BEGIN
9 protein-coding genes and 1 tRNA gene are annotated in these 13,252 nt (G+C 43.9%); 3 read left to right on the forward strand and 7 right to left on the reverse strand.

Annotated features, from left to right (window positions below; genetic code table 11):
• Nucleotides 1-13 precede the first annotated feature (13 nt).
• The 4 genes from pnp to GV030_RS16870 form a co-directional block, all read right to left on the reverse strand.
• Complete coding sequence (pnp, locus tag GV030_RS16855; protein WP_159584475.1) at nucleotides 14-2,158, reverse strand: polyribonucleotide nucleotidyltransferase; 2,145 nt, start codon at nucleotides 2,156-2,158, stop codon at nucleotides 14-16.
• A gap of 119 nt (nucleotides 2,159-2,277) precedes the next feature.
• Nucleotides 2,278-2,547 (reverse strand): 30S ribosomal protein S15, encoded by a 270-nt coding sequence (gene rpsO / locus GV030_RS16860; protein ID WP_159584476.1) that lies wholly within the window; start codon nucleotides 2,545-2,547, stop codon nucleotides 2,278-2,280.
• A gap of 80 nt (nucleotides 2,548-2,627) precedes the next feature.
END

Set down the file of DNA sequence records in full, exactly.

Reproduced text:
9 protein-coding genes and 1 tRNA gene are annotated in these 13,252 nt (G+C 43.9%); 3 read left to right on the forward strand and 7 right to left on the reverse strand.

Annotated features, from left to right (window positions below; genetic code table 11):
• Nucleotides 1-13 precede the first annotated feature (13 nt).
• The 4 genes from pnp to GV030_RS16870 form a co-directional block, all read right to left on the reverse strand.
• Complete coding sequence (pnp, locus tag GV030_RS16855; protein WP_159584475.1) at nucleotides 14-2,158, reverse strand: polyribonucleotide nucleotidyltransferase; 2,145 nt, start codon at nucleotides 2,156-2,158, stop codon at nucleotides 14-16.
• A gap of 119 nt (nucleotides 2,159-2,277) precedes the next feature.
• Nucleotides 2,278-2,547 (reverse strand): 30S ribosomal protein S15, encoded by a 270-nt coding sequence (gene rpsO / locus GV030_RS16860; protein ID WP_159584476.1) that lies wholly within the window; start codon nucleotides 2,545-2,547, stop codon nucleotides 2,278-2,280.
• A gap of 80 nt (nucleotides 2,548-2,627) precedes the next feature.